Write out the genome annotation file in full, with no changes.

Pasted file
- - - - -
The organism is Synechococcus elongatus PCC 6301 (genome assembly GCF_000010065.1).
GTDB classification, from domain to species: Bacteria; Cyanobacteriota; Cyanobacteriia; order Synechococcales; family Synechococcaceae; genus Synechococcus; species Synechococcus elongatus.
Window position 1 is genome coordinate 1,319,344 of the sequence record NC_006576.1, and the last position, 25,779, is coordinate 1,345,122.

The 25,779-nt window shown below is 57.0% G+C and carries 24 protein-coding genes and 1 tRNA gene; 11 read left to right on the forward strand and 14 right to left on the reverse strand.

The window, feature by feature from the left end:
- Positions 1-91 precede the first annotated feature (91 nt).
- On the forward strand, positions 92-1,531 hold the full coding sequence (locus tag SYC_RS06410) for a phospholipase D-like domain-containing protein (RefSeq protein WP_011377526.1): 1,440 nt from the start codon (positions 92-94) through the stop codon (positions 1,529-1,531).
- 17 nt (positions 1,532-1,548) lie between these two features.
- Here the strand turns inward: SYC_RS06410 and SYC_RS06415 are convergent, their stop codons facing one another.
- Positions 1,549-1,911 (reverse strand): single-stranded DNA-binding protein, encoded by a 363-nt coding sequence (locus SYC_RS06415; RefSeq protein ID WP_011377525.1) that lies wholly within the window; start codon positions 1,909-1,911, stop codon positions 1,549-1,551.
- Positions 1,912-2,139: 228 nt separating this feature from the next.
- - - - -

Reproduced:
The organism is Synechococcus elongatus PCC 6301 (genome assembly GCF_000010065.1).
GTDB classification, from domain to species: Bacteria; Cyanobacteriota; Cyanobacteriia; order Synechococcales; family Synechococcaceae; genus Synechococcus; species Synechococcus elongatus.
Window position 1 is genome coordinate 1,319,344 of the sequence record NC_006576.1, and the last position, 25,779, is coordinate 1,345,122.

The 25,779-nt window shown below is 57.0% G+C and carries 24 protein-coding genes and 1 tRNA gene; 11 read left to right on the forward strand and 14 right to left on the reverse strand.

The window, feature by feature from the left end:
- Positions 1-91 precede the first annotated feature (91 nt).
- On the forward strand, positions 92-1,531 hold the full coding sequence (locus tag SYC_RS06410) for a phospholipase D-like domain-containing protein (RefSeq protein WP_011377526.1): 1,440 nt from the start codon (positions 92-94) through the stop codon (positions 1,529-1,531).
- 17 nt (positions 1,532-1,548) lie between these two features.
- Here the strand turns inward: SYC_RS06410 and SYC_RS06415 are convergent, their stop codons facing one another.
- Positions 1,549-1,911 (reverse strand): single-stranded DNA-binding protein, encoded by a 363-nt coding sequence (locus SYC_RS06415; RefSeq protein ID WP_011377525.1) that lies wholly within the window; start codon positions 1,909-1,911, stop codon positions 1,549-1,551.
- Positions 1,912-2,139: 228 nt separating this feature from the next.